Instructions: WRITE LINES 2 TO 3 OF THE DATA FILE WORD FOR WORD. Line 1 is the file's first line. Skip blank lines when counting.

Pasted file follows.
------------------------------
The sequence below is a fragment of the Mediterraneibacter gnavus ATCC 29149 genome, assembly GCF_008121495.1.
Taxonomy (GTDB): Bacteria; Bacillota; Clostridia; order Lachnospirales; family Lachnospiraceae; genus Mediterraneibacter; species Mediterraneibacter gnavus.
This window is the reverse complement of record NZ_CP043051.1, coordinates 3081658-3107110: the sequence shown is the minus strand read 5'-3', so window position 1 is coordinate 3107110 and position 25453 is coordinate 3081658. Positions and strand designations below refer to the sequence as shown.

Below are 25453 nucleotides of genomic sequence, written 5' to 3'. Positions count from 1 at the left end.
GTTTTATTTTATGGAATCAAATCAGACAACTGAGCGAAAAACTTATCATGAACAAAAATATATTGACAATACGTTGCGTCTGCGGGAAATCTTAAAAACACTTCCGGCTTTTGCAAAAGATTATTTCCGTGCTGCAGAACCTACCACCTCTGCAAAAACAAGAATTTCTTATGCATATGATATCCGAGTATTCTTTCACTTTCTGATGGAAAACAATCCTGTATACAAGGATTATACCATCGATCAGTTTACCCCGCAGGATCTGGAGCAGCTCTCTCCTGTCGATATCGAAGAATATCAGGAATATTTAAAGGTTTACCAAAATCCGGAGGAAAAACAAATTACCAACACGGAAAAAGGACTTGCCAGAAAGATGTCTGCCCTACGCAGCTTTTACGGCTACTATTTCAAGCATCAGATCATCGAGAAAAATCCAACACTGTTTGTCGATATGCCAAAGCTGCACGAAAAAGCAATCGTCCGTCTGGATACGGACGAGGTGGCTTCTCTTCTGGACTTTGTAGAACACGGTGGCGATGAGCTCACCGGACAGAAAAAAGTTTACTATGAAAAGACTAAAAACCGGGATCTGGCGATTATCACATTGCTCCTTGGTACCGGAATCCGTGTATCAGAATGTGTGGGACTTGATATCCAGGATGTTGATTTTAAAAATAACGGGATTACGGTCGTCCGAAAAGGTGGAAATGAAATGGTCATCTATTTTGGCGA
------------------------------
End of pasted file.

Taxonomy (GTDB): Bacteria; Bacillota; Clostridia; order Lachnospirales; family Lachnospiraceae; genus Mediterraneibacter; species Mediterraneibacter gnavus.
This window is the reverse complement of record NZ_CP043051.1, coordinates 3081658-3107110: the sequence shown is the minus strand read 5'-3', so window position 1 is coordinate 3107110 and position 25453 is coordinate 3081658. Positions and strand designations below refer to the sequence as shown.